Inspiring Science: Jim Watson and the Age of DNA

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John R. Inglis, Joseph Sambrook, Jan Anthony Witkowski
CSHL Press, 2003 - Biography & Autobiography - 503 pages
For James D. Watson, the year 2003 was momentous: The 50th anniversary of the discovery, with Francis Crick, of the DNA double helix; the 35th anniversary of the publication of his bestā€“selling memoir of the discovery, The Double Helix;the 35th anniversary of his appointment as Director of Cold Spring Harbor Laboratory, an institution he molded into a research and education center of international renown and prestige: and the year in which the sequencing of the human genome was completed, a project of unprecedented international effort and coordination that Watson got off the ground and sustained during its first, critical years. In the course of his 75 years, Watson has achieved a reputation as outspoken, capricious, abrasive, and ruthless in pursuing his visionary goals. Few other scientists have achieved his celebrity status, or enjoyed it so much, without losing professional credibility. Yet behind the public notoriety there is a complexity apparent only to those who know Watson as a colleague, mentor, inspiration, and friend. This book gives voice to 43 of these individualsā€”people of distinction who have worked with Watson as a scientist, educator, author, administrator, and government official. Their essays cover much of his scientific life and, taken together, create a portrait of a complex man whose originality and force of will have produced extraordinary achievements.
 

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Contents

STUDENT DAYS
3
Seymour Benser
19
TALKING AND THINKING
45
Our Work on Virus Structure
57
A Letter to Jim January 14 2002
71
The Complementary Structure of Deoxyribonucleic Acid
87
A DAY IN JUNE
109
Watson
133
COLD SPRING HARBOR
225
Life with Jim
243
A View from the Trenches
257
Jim as a Mentor 19711974
273
Just Jim
293
CSHL in Transition
315
Origin of Concatemeric 17 DNA
329
Robertson Pulling and Grace
349

Flowers and Phage
159
When Ribosomes Were King
173
Growing Up Around Jim
189
Watson at Harvard 19561976
203
Unstable Ribonucleic Acid Revealed by Pulse Labelling of Escherichia coli
217
GENOME S
363
EDUCATION
413
Endnotes
455
Bibliography James D Watson
477
Copyright

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Page 187 - we have postulated immediately suggests a possible copying mechanism for the genetic material.”) Soon it was learned that the nucleotide pairs form a code so simple that it can be read off by a child. The implication of these and other revelations rippled into organismic and evolutionary biology, at least among the younger and more entrepreneurial researchers. If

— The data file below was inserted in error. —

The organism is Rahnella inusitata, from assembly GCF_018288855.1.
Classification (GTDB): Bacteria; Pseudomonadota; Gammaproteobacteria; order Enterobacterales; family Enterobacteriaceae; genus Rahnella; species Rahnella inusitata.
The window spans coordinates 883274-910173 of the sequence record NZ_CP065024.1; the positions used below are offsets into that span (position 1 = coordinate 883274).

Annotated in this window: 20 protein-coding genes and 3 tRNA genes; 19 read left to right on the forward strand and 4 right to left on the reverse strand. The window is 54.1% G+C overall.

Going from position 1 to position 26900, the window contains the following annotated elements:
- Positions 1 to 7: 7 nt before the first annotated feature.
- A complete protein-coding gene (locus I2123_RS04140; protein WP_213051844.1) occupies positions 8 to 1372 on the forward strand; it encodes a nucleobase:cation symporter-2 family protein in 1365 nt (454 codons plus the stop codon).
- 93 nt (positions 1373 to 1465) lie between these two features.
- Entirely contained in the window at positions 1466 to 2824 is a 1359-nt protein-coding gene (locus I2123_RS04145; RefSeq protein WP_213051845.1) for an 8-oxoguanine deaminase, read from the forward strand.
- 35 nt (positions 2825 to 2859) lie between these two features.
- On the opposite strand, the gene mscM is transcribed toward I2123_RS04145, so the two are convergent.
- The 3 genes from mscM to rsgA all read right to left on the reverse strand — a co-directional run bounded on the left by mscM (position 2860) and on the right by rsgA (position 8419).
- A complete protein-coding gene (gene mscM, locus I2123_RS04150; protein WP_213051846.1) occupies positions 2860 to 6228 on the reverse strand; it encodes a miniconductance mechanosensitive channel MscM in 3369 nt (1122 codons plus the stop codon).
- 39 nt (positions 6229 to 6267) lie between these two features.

Page 85 - suggests very strongly that there are two. The other biologically important feature is the manner in which the two chains are held together. This is done by hydrogen bonds between the bases, as shown schematically in Fig. 3. The bases are joined together in pairs, a single base from one chain being hydrogen-bonded to a single base from the
Page 280 - It has not escaped our notice that the specific pairing we have postulated immediately suggests a possible copying mechanism for the genetic material.
Page 85 - This figure Is purely diagrammatIc. The two ribbons symbolize the two phosphatesugar chains, and the horizontal rods the pairs of bases holdIng the chains together. The vertical line marks the fibre axis Until now, however, no evidence has been presented to show how it might carry out the
Page 82 - as unproved until it has been checked against more exact results. Some of these are given in the following communications. We were not aware of the details of the results presented there when we devised our structure, which rests mainly
Page 86 - to solve one of the fundamental biological problemsthe molecular basis of the template needed for genetic replication. The hypothesis we are suggesting is that the template is the pattern of bases formed by one chain of the deoxyribonucleic acid and that the gene contains a complementary pair of such templates. One of us
Page 86 - with cytosine. The way in which these are joined together is shown in Figs. 4 and 5. A given pair can be either way round. Adenine, for example, can occur on either chain; but when it does, it.s partner on the other chain must always be thymine. This pairing is strongly supported by the recent analytical
Page 126 - the bonding positions, and none at the other, instead of one in each. A given pair can be either way round. Adenine, for example, can occur on either chain, but when it does its partner on the other chain must always be thymine. This is possible because the two
Page 82 - 5 on deoxyribose nucleic acid are insufficient for a rigorous test of our structure. So far as we can tell, it is roughly compatible with the experimental data, but it must be

About the author (2003)

John R. Inglis is Executive Director of Cold Spring Harbor Laboratory Press.

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